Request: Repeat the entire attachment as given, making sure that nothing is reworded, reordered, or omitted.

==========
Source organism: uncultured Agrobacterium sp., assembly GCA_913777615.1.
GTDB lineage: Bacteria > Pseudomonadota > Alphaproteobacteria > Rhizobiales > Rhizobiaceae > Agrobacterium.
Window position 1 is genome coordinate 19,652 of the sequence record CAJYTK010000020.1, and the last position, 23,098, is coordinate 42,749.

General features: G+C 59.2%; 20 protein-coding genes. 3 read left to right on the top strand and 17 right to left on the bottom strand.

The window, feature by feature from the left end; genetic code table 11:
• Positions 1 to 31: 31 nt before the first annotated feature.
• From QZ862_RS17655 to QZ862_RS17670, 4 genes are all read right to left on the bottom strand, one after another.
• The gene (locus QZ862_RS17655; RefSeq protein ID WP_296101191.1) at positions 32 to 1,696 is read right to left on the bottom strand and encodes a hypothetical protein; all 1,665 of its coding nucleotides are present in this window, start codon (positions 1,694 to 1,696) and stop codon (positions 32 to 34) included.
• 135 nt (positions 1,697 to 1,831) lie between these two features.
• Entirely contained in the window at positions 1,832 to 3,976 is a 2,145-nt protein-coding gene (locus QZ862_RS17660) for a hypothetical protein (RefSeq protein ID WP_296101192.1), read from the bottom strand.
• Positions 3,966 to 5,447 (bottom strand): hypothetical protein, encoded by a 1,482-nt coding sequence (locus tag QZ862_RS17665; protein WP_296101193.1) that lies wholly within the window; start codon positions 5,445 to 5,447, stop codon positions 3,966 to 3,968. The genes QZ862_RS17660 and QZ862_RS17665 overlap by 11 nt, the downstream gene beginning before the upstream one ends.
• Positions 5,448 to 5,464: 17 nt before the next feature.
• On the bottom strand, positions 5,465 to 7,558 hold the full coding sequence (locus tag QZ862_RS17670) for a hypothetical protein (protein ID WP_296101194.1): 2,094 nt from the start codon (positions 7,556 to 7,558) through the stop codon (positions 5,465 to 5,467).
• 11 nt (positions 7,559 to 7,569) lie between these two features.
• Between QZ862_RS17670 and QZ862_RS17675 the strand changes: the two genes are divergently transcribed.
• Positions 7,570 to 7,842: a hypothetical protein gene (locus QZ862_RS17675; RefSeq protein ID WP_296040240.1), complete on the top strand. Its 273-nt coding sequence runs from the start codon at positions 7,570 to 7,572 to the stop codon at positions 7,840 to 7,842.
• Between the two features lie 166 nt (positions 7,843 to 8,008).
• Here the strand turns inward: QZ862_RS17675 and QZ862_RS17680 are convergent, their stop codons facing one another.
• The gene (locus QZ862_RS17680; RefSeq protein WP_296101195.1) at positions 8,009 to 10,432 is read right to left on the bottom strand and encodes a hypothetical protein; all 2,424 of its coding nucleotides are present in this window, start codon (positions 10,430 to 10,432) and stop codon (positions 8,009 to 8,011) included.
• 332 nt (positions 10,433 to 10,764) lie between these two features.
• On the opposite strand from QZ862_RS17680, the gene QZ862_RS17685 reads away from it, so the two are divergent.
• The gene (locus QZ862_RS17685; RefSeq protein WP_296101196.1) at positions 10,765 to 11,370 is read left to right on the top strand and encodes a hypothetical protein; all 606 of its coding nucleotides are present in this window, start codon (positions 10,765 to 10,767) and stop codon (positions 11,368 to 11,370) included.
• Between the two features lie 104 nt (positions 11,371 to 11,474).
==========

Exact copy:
Source organism: uncultured Agrobacterium sp., assembly GCA_913777615.1.
GTDB lineage: Bacteria > Pseudomonadota > Alphaproteobacteria > Rhizobiales > Rhizobiaceae > Agrobacterium.
Window position 1 is genome coordinate 19,652 of the sequence record CAJYTK010000020.1, and the last position, 23,098, is coordinate 42,749.

General features: G+C 59.2%; 20 protein-coding genes. 3 read left to right on the top strand and 17 right to left on the bottom strand.

The window, feature by feature from the left end; genetic code table 11:
• Positions 1 to 31: 31 nt before the first annotated feature.
• From QZ862_RS17655 to QZ862_RS17670, 4 genes are all read right to left on the bottom strand, one after another.
• The gene (locus QZ862_RS17655; RefSeq protein ID WP_296101191.1) at positions 32 to 1,696 is read right to left on the bottom strand and encodes a hypothetical protein; all 1,665 of its coding nucleotides are present in this window, start codon (positions 1,694 to 1,696) and stop codon (positions 32 to 34) included.
• 135 nt (positions 1,697 to 1,831) lie between these two features.
• Entirely contained in the window at positions 1,832 to 3,976 is a 2,145-nt protein-coding gene (locus QZ862_RS17660) for a hypothetical protein (RefSeq protein ID WP_296101192.1), read from the bottom strand.
• Positions 3,966 to 5,447 (bottom strand): hypothetical protein, encoded by a 1,482-nt coding sequence (locus tag QZ862_RS17665; protein WP_296101193.1) that lies wholly within the window; start codon positions 5,445 to 5,447, stop codon positions 3,966 to 3,968. The genes QZ862_RS17660 and QZ862_RS17665 overlap by 11 nt, the downstream gene beginning before the upstream one ends.
• Positions 5,448 to 5,464: 17 nt before the next feature.
• On the bottom strand, positions 5,465 to 7,558 hold the full coding sequence (locus tag QZ862_RS17670) for a hypothetical protein (protein ID WP_296101194.1): 2,094 nt from the start codon (positions 7,556 to 7,558) through the stop codon (positions 5,465 to 5,467).
• 11 nt (positions 7,559 to 7,569) lie between these two features.
• Between QZ862_RS17670 and QZ862_RS17675 the strand changes: the two genes are divergently transcribed.
• Positions 7,570 to 7,842: a hypothetical protein gene (locus QZ862_RS17675; RefSeq protein ID WP_296040240.1), complete on the top strand. Its 273-nt coding sequence runs from the start codon at positions 7,570 to 7,572 to the stop codon at positions 7,840 to 7,842.
• Between the two features lie 166 nt (positions 7,843 to 8,008).
• Here the strand turns inward: QZ862_RS17675 and QZ862_RS17680 are convergent, their stop codons facing one another.
• The gene (locus QZ862_RS17680; RefSeq protein WP_296101195.1) at positions 8,009 to 10,432 is read right to left on the bottom strand and encodes a hypothetical protein; all 2,424 of its coding nucleotides are present in this window, start codon (positions 10,430 to 10,432) and stop codon (positions 8,009 to 8,011) included.
• 332 nt (positions 10,433 to 10,764) lie between these two features.
• On the opposite strand from QZ862_RS17680, the gene QZ862_RS17685 reads away from it, so the two are divergent.
• The gene (locus QZ862_RS17685; RefSeq protein WP_296101196.1) at positions 10,765 to 11,370 is read left to right on the top strand and encodes a hypothetical protein; all 606 of its coding nucleotides are present in this window, start codon (positions 10,765 to 10,767) and stop codon (positions 11,368 to 11,370) included.
• Between the two features lie 104 nt (positions 11,371 to 11,474).